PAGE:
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Let the Games Begin; Punishing Tribes for a State's Errors

Seneca Nation acquires third casino site

Check out this scenario: Let's say that 11 years ago, state and tribal
governments negotiate a good-faith gaming compact, a non-expiring deal
without provision for revenue "sharing." Gaming conducted under the compact
brings jobs and other benefits to a region struggling economically.

During those 11 years, the state, for a host of reasons that include fiscal
ineptitude by its legislative and executive branches, continues to
hemorrhage jobs and grows increasingly "financially challenged."
Dissatisfied with terms of a deal perceived as favoring the tribe and
despite federal law to the contrary, the state conceives of and fosters the
idea that it has a "right" to tribal gaming proceeds.

Never mind the fact that the existing agreement is binding, in perpetuity,
unless both sides decide to renegotiate. Never mind the fact that federal
law (IGRA) prohibits state taxation of Indian gaming.

State courts (venues where tribes rarely get a fair shake) rule the
original compact invalid due to lack of legislative approval, a procedural
problem on the state's side. Legislation approving a revised compact passes
one chamber but remains stalled in the other, another state problem.

Now a federal prosecutor enters the picture, saying that unless a progress
is made on the compact, legal action will be taken against the tribe, which
is technically breaking the law by operating a casino without a compact,
even though that lack of compact is the state's fault. Is this what the
phrase "justice is blind" means?

Variations of this scenario are in progress throughout the U.S. and Indian
country. Described here is the situation facing the St. Regis Mohawk Tribe,
whose 1993 compact with former Governor Mario Cuomo was ruled invalid by
the New York Court of Appeals in June 2003.

Threatened with closure of the rural Akwesasne Casino and the subsequent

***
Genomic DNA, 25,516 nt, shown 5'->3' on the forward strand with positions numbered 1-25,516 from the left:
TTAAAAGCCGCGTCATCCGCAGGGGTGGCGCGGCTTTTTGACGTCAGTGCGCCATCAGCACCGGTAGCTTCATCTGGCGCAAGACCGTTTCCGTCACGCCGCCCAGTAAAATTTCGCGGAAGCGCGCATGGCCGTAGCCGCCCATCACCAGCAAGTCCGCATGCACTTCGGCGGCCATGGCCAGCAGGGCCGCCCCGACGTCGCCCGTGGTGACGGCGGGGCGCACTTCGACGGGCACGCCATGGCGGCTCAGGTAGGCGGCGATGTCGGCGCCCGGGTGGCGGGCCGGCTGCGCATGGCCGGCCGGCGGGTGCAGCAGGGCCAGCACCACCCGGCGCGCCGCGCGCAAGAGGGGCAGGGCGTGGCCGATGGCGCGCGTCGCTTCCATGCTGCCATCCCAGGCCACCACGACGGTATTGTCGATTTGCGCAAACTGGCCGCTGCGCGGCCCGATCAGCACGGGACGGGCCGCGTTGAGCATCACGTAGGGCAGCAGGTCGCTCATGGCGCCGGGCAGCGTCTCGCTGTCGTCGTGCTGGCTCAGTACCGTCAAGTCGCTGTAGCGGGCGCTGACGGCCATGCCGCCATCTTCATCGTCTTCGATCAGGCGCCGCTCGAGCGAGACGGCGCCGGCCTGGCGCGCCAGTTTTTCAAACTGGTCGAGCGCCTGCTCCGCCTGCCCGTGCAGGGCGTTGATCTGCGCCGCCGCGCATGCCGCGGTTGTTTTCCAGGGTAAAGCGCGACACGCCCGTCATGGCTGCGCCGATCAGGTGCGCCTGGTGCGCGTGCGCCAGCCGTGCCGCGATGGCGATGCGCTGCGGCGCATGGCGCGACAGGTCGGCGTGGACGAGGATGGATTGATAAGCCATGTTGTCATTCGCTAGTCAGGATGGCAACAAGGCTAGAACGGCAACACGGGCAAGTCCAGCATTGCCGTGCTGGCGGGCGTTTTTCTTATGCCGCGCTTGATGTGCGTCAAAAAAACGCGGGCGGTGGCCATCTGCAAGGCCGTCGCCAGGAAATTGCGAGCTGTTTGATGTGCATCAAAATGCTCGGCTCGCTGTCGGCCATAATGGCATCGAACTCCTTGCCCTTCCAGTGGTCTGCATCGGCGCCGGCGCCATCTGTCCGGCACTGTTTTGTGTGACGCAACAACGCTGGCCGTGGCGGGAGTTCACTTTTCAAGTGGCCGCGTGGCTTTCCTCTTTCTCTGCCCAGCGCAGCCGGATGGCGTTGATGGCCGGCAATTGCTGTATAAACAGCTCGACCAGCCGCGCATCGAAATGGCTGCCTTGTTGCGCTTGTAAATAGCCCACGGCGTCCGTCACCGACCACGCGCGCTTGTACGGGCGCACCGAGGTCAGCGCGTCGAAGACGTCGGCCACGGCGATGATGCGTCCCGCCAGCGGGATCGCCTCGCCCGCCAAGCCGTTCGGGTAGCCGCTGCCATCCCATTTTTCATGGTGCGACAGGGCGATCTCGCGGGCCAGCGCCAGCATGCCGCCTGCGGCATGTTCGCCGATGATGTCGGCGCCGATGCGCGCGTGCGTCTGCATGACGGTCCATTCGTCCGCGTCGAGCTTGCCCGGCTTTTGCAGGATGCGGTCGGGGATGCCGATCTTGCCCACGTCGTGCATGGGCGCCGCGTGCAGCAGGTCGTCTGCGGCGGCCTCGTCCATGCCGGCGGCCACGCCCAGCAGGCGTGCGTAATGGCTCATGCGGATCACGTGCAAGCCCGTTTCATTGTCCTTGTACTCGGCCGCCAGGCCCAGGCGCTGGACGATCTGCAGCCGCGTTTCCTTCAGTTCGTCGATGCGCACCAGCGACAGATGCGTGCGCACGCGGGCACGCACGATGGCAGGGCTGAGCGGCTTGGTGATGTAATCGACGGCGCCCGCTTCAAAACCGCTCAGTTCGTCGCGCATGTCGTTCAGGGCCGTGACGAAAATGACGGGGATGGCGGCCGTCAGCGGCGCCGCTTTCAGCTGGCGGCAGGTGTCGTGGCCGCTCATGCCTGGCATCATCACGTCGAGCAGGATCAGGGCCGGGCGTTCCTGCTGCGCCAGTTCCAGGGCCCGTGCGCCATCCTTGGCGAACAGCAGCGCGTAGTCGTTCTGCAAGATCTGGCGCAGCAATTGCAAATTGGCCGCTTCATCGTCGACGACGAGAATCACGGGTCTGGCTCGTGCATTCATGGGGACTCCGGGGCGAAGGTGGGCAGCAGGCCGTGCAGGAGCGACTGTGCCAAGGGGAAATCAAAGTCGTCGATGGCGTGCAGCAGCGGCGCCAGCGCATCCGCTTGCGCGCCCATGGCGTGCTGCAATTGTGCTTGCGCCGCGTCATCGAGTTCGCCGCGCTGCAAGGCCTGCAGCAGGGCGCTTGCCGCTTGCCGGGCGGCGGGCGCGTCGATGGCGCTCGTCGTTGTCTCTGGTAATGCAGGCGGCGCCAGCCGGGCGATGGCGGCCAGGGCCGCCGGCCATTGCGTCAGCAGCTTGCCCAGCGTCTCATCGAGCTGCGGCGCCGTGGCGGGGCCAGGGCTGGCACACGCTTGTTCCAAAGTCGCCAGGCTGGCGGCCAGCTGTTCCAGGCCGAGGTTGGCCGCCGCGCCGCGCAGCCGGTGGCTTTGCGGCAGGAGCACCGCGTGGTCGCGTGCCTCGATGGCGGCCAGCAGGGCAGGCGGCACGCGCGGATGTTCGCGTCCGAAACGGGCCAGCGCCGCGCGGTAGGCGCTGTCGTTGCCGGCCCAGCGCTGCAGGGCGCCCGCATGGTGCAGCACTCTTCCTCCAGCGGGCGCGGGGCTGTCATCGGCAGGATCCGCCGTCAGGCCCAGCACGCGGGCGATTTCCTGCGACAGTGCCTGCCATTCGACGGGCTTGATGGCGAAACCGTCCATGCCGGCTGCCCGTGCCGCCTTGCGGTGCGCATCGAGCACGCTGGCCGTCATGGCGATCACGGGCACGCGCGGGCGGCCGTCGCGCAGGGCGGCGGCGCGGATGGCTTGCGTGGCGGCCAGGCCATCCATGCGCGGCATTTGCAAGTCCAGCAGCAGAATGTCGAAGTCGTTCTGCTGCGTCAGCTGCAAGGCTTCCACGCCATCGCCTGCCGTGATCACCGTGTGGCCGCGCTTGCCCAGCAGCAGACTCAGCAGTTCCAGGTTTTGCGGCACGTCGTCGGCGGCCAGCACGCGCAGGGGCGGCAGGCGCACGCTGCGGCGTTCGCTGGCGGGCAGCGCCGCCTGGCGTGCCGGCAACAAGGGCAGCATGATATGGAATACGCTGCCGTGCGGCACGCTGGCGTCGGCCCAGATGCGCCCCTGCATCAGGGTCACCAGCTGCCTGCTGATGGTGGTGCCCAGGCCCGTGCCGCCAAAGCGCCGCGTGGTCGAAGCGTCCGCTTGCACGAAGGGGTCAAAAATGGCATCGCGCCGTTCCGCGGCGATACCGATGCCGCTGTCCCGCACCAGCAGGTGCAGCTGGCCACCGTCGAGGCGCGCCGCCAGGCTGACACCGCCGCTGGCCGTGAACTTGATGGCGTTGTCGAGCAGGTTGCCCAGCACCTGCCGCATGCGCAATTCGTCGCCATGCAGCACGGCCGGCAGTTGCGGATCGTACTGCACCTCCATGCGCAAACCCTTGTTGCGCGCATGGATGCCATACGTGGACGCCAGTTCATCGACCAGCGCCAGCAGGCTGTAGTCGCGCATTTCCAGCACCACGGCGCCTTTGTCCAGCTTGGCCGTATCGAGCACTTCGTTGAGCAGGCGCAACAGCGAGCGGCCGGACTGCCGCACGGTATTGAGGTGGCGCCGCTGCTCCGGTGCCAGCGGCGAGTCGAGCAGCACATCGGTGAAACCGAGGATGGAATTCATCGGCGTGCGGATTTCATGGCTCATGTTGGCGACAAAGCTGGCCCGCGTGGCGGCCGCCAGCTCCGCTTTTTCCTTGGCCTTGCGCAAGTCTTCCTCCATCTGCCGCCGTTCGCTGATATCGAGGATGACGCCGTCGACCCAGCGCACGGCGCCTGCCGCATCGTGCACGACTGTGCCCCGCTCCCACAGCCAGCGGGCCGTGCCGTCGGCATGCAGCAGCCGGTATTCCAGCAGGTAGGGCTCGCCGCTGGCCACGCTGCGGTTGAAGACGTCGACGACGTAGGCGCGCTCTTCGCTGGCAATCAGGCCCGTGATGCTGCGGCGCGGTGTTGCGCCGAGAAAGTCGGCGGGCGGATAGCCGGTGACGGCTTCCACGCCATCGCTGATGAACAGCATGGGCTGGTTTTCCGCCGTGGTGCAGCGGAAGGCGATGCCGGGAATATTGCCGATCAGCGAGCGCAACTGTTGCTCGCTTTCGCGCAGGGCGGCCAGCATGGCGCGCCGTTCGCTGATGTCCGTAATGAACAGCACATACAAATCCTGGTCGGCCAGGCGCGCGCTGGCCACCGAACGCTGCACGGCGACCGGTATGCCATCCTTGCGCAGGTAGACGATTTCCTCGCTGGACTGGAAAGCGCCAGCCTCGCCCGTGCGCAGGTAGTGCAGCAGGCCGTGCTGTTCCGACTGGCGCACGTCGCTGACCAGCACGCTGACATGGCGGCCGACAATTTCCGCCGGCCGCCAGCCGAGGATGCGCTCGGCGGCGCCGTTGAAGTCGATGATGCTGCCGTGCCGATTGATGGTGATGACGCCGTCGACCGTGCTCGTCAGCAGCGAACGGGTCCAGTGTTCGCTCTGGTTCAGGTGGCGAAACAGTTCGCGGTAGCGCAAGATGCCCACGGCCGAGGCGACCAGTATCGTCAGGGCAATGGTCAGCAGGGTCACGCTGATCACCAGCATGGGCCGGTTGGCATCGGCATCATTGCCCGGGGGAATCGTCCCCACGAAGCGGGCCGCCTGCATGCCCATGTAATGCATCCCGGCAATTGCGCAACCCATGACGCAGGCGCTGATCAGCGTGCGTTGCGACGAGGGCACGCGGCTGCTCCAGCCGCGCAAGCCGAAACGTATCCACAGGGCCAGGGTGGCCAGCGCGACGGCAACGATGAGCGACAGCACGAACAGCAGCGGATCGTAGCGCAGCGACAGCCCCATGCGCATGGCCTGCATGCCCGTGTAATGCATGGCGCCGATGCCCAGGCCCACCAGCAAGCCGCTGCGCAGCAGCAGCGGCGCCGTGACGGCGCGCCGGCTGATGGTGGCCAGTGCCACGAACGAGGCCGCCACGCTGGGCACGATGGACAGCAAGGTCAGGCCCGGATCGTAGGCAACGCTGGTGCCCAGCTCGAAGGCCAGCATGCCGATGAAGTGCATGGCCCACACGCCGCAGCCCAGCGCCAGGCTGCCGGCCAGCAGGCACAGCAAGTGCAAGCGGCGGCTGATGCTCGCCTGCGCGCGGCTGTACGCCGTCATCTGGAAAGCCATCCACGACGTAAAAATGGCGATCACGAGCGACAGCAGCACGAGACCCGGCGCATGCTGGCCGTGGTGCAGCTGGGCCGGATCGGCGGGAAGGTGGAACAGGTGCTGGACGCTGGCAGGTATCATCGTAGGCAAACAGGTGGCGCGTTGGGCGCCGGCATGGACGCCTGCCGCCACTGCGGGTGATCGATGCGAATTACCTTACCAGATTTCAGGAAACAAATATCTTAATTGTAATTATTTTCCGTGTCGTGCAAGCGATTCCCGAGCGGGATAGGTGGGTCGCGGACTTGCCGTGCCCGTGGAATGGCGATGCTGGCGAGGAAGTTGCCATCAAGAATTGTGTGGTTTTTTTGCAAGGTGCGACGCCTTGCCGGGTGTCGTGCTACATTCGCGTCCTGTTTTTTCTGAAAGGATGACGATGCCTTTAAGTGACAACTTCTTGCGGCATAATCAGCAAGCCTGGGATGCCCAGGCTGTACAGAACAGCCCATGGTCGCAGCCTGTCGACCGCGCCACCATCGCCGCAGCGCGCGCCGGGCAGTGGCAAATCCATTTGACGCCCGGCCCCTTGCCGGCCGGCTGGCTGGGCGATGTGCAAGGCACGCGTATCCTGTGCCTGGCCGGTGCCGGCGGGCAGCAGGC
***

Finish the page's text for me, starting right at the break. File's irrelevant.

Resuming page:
loss of jobs and revenue while desirous of a Catskill casino, the St. Regis
government decided to renegotiate. In return for "allowing" the tribe to
operate 1,000 slot machines, which will likely increase attendance at
Akwesasne, Albany gets a cut of the take.

Yet despite their attempt to accommodate Albany, the St. Regis Mohawks
could still incur federal ire if the Assembly continues to sit on compact
approval legislation, which was approved by the Senate in March.

Like St. Regis, the Oneida Nation's 1993 compact with former Gov. Cuomo was
challenged via a separate lawsuit, but that case remains pending. The
Nation maintains that the 1993 compact governing its Turning Stone Casino
Resort in Verona is valid and that it will withstand legal challenge.

SENECA CASINO SITE

Will the city of Buffalo, N.Y. finally get the message? Despite support
from some city and state officials, initial efforts by the Seneca Nation to
locate a casino in cash-strapped Buffalo failed, causing tribal officials
to abandon Buffalo and instead consider sites in surrounding Erie County.
Pro-Buffalo casino supporters have since talked a tough line about somehow
forcing the Senecas to locate in the city, but it now appears that the
Senecas have found a new gaming home.

On April 10, the Seneca Nation's Tribal Council approved the purchase of a
57-acre tract in suburban Cheektowaga, a few miles southeast of Buffalo, on
which it intends to build an 185,000-square-foot casino. The facility, to
be located adjacent to the Buffalo Niagara International Airport and not
far from the Thruway, will include two restaurants and an entertainment
venue. But as a concession to local business owners, there will be no
on-site hotel nor will gasoline or tobacco be sold at the site.

The land deal, which requires Interior Department approval, is slated for
completion in August. Cheektowaga would lose property tax revenue from the
site, currently a business park, but would likely gain considerably more
than that from its share of casino revenues. The city of Niagara Falls
received approximately $10 million as its share of Seneca-Niagara revenue
for 2003.

Seneca Nation President Rickey L. Armstrong Sr. told the Buffalo News that
local officials in Cheektowaga had been receptive, cooperative and
welcoming. He called the decision to locate in Cheektowaga "the best
economic choice for our members."

The proposed casino would be the Senecas' third, after the Seneca-Niagara
Casino in Niagara Falls, and the soon-to-open Seneca-Allegheny Casino on
reservation land near Salamanca. The Seneca-Niagara opened on New Year's
Eve 2002 after a dramatic half-year-long construction binge at the old
Niagara Falls convention center. If reported plans to ramp up the
Cheektowaga casino by the end of this year are successful, we could witness
what former baseball great Yogi Berra once described as "Deja vu all over
again."